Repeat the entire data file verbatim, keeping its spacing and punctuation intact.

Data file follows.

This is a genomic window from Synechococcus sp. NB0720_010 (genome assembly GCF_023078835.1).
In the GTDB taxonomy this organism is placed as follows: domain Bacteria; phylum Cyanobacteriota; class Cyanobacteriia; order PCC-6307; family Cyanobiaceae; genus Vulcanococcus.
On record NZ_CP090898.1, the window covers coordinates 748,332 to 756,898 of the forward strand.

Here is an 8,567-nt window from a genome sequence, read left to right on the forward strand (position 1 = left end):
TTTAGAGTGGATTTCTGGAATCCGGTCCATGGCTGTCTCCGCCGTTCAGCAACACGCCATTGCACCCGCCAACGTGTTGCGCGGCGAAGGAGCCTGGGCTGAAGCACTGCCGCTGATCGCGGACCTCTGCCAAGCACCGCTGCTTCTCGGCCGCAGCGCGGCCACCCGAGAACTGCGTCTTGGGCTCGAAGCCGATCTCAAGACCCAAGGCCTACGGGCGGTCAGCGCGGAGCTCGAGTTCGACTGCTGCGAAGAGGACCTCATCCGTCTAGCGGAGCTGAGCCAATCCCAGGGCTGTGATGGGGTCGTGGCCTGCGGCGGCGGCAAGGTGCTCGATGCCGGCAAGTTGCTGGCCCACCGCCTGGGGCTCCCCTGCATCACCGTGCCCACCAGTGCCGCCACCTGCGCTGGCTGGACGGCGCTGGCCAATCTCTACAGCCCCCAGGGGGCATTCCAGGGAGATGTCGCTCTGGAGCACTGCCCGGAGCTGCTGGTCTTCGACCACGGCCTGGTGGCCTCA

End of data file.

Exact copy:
This is a genomic window from Synechococcus sp. NB0720_010 (genome assembly GCF_023078835.1).
In the GTDB taxonomy this organism is placed as follows: domain Bacteria; phylum Cyanobacteriota; class Cyanobacteriia; order PCC-6307; family Cyanobiaceae; genus Vulcanococcus.
On record NZ_CP090898.1, the window covers coordinates 748,332 to 756,898 of the forward strand.

Here is an 8,567-nt window from a genome sequence, read left to right on the forward strand (position 1 = left end):
TTTAGAGTGGATTTCTGGAATCCGGTCCATGGCTGTCTCCGCCGTTCAGCAACACGCCATTGCACCCGCCAACGTGTTGCGCGGCGAAGGAGCCTGGGCTGAAGCACTGCCGCTGATCGCGGACCTCTGCCAAGCACCGCTGCTTCTCGGCCGCAGCGCGGCCACCCGAGAACTGCGTCTTGGGCTCGAAGCCGATCTCAAGACCCAAGGCCTACGGGCGGTCAGCGCGGAGCTCGAGTTCGACTGCTGCGAAGAGGACCTCATCCGTCTAGCGGAGCTGAGCCAATCCCAGGGCTGTGATGGGGTCGTGGCCTGCGGCGGCGGCAAGGTGCTCGATGCCGGCAAGTTGCTGGCCCACCGCCTGGGGCTCCCCTGCATCACCGTGCCCACCAGTGCCGCCACCTGCGCTGGCTGGACGGCGCTGGCCAATCTCTACAGCCCCCAGGGGGCATTCCAGGGAGATGTCGCTCTGGAGCACTGCCCGGAGCTGCTGGTCTTCGACCACGGCCTGGTGGCCTCA